Taeko's approach to each of these songs is different, but consistent in each of them is the attention to execution, the precision and skilled management of her instrument is coupled with a playful and emotional coloring that conveys a shear joy with the work.   Taeko's voice is a pleasure to listen to.  Even when in its deepest range it is still lite and gentle, while remaining full.  Her scat capability is remarkable in and of itself and presents itself in a lively rendition of Sly Stone's "Stand!"

Overall, Taeko is brilliant in both her native language and her acquired language.  She demonstrates the skills built on a native talent that has been honed by a significant effort to convey the art of jazz vocals with all the musical elements in place and the heart and soul of a true jazz singer.

I found the entire CD to be a delightful departure from the run of the mill standards singers I have been hearing lately.  A refreshing new twist on some old favorites and an introduction into some new music from a Japanese influence, Taeko bridges both worlds exceptionally well.   If you haven't heard of TAEKO, or listened to her Voice, then you must check it out!

Britain's Gwyneth Herbert in the United States

Gwyneth Herbert, whose sublime version of Neil Young’s Only Love Can Break Your Heart appeared on the soundtrack to 2009 Rom-Com smash Leap Year has been hailed as a priceless talent. A quirky, original singer-songwriter, inspired as much by Janis Ian and Joni Mitchell, as by Billie Holliday or Nina Simone. Her latest collection, All The Ghosts (on boutique British label Naim Edge) features ten terrific songs, which speak to you directly, without forethought for genre or category. In their melodic immediacy and observational characterization, you might hear the Lennon-McCartney of ‘Sgt Pepper’, or the Ray Davies of ‘Lola’, rather than any jazz stereotype.

Expect witty, captivating vignettes populated by a living, breathing cast of beaten-down dreamers, jaded city-dwellers, and women in a quandary. She appears here on piano and ukulele with support from regular guitar partner Al Cherry and double-bassist Sam Burgess.

One of the UK’s finest and most original singer-songwriters plays three shows in support of All The Ghosts, her critically acclaimed new album. Released in the US on June 8th on Naim Edge (via Allegro)

Thursday 17th June The Living Room http://www.livingroomny.com/ Ludlow Street, New York, USA 10002

Friday 18th June Rochester Jazz Festival http://www.rochesterjazz.com/, Christ Church http://www.christchurchrochester.org/music/ - Made In The UK Series, 141 East Ave, Rochester, New York, USA

Saturday 19th  Rochester Jazz Festival http://www.rochesterjazz.com/, Max of Eastman Place, http://www.maxrochester.net/eastman-place/ 387 East Main St, Rochester, New York NY 14604

SALUTE TO JAMES MOODY AT ZANKEL HALL

Carnegie Hall today announced that trumpeter Jon Faddis and saxophonist and NEA Jazz Master Jimmy Heath will join the all-star celebration honoring the life and music of one of jazz music’s living legends, James Moody, on Wednesday, June 23 at 8:30 p.m. in Zankel Hall. Heath and Faddis will step in for Moody, the revered saxophonist and NEA Jazz Master, who must regrettably withdraw from this performance as his doctors have advised him against traveling while he continues to recuperate from gallbladder surgery. The performance, originally scheduled for April 7 in celebration of Moody’s 85th birthday, is now titled A Salute to James Moody and will feature Heath and Faddis along with previously announced guest artists, including pianist Renee Rosnes, bassist Todd Coolman, and drummer Adam Nussbaum, as well as special guests: trumpeter Randy Brecker, clarinetist and NEA Jazz Master Paquito D'Rivera, and vocalist Roberta Gambarini.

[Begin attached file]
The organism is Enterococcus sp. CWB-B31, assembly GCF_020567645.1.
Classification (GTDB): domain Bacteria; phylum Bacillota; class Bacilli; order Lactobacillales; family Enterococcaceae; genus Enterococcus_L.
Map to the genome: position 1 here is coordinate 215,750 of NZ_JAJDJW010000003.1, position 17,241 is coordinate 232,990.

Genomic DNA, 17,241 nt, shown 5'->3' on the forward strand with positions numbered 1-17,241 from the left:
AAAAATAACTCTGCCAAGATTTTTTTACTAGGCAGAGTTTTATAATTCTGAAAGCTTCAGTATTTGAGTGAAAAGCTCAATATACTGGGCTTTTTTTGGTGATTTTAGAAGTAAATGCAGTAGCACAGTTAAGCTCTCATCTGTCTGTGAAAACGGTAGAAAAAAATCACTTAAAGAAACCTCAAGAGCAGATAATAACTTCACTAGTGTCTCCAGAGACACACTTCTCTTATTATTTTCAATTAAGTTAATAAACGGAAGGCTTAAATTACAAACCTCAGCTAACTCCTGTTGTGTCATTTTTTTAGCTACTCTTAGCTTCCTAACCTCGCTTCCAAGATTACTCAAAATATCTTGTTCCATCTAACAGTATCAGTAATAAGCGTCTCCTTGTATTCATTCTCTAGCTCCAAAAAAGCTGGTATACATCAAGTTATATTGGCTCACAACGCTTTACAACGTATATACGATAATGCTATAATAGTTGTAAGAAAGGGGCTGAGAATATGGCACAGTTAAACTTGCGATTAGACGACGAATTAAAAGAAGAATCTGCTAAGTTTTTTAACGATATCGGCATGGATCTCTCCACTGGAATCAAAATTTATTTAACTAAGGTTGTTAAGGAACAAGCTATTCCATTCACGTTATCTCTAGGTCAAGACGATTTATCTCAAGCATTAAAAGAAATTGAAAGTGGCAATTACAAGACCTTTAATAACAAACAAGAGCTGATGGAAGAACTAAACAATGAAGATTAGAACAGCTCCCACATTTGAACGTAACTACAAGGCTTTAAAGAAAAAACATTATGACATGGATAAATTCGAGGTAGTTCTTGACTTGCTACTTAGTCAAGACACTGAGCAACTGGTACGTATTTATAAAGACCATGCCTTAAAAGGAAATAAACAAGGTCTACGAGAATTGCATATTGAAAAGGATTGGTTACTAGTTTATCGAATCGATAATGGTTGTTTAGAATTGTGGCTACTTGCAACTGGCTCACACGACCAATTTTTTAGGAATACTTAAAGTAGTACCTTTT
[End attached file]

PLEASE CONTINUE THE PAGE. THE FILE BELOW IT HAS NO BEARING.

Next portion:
The June 23 performance is presented by Carnegie Hall in partnership with Absolutely Live Entertainment and CareFusion Jazz Festival New York and is one of five CareFusion Jazz Festival events taking place at Carnegie Hall in June. Tickets for the originally scheduled April 7 performance will be honored at the performance on June 23. For details, ticketholders can call CarnegieCharge at 212-247-7800.

Jon Faddis is a consummate musician—conductor, composer, and educator. Marked by both intense integrity and humor, Faddis earned accolades from his close friend and mentor Dizzy Gillespie, who declared, “He's the best ever, including me!” As a trumpeter, Faddis possesses a virtually unparalleled range, and with full command of his instrument, he makes the practically impossible seem effortless. After working in Lionel Hampton's band, Faddis joined the Thad Jones/Mel Lewis Orchestra at the Village Vanguard, formed his own quartet, and soon began directing orchestras, including the Grammy-winning United Nation Orchestra, the Dizzy Gillespie 70th Birthday Big Band, the Dizzy Gillespie Alumni All-Stars, the Carnegie Hall Centennial Big Band, the Carnegie Hall Jazz Band, and the Jon Faddis Jazz Orchestra of New York (2003–present). In addition, the Chicago Jazz Ensemble named Faddis as its Artistic Director in 2004. He continues to conduct both the Chicago Jazz Ensemble and the Jon Faddis Jazz Orchestra of New York, and regularly leads master classes and clinics across the world. Faddis serves as Professor and Director of Jazz Performance at the Conservatory of Music at Purchase College-SUNY and is a guest lecturer at Columbia College Chicago.